On Facebook yesterday, I wrote that I had heard enough jokes about the Rapture to last until the end of time. Padre Mickey Dresbach top me by noting that people were making such jokes like there was no tomorrow.
But now for a somewhat more serious take on the culture moment that transpired by not transpiring this past weekend.
First, as Susan Russell writes, the Rapture ho-ha was not a shining moment for American Christianity:
When the Crazy Christians take over the airwaves and dominate the popular media with their latest scheme to make Jesus look bad – as they have this week — what gets left behind is the message of the one who loved us enough to become one of us in order to show us how to love each other. What gets left behind are the core Christian values of love, justice and compassion. And when the dust has settled and the jokes are over, the collateral damage of Judgment Day Gone Bust are all those folks who now have even more evidence to convince them they know enough about being a Christian not to want to be one. And who could blame them?
From the “we’re going to heaven and you’re not” foolishness of Harold Camping to the homophobic hypocrisy of “Family Values” candidates like Newt Gingrich to the “protect marriage” driven actions of the Minnesota legislature once again turning gay and lesbian families into sacrificial lambs on the altar of partisan politics … no wonder Jesus wept. And no wonder so many people looking for spiritual community won’t touch Christianity with a barge pole.
Meanwhile, Ted Anthony of the Associated Press tries to put his finger on why the transparently ridiculous utterings of such fringe-y figures as the Family Radio crowd achieved such widespread attention:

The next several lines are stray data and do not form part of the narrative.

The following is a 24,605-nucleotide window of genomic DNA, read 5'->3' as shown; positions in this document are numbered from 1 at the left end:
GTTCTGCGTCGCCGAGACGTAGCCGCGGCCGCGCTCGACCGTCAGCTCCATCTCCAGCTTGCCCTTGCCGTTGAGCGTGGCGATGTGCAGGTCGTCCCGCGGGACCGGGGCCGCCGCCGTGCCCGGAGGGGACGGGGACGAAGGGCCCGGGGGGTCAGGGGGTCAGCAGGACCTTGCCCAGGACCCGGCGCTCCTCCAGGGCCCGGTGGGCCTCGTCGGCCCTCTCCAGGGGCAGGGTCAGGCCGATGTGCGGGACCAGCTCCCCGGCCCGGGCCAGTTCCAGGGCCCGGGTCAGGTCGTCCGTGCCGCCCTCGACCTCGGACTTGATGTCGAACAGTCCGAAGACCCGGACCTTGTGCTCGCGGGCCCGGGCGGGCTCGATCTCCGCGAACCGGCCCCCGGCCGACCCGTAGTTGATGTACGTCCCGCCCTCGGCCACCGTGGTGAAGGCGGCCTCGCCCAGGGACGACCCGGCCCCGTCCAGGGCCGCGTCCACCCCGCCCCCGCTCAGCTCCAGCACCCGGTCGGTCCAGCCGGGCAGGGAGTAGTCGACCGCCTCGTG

Bloggers blogged and blogged again. Newspapers editorialized about it – and some took Camping’s money and ran his advertisements, which also appeared on billboards in many countries. Cable news anchors spent big chunks of Saturday chatting about it – about not just the believers, but about we, the people, and how we might behave if the end was (to employ a word rarely used elsewhere) nigh.
“For every generation, there’s been somebody who’s saying, `Oh, the end of the world is going to be, say, April 11, 1985.’ So when that happens every generation, it’s kind of hard to take seriously,” said Jory Burson, 27, a multimedia producer in Stillwater, Okla.
But, she added: “I do think that people stop and consider all the tragic events that have happened recently – the earthquakes in Haiti and Japan, things like that – and, I’m speaking of my Christian friends here, that they might think maybe there’s an element of truth here. But I think it makes people stop and reflect on tragedies and think about how we’re treating the world and how the world’s treating us.”
As Anthony points out, many of those who helped make the rapture a hot social media topic had their tongues placed firmly in their cheeks. However, Robbie Jones of Public Religion Research Institute points to the unsettling fact that 52 percent of Republicans and 42 percent of Democrats believe that “the severity of recent natural disasters is evidence of Biblical end times.”
So the notion that much of the country is a little bit crazy is still in play.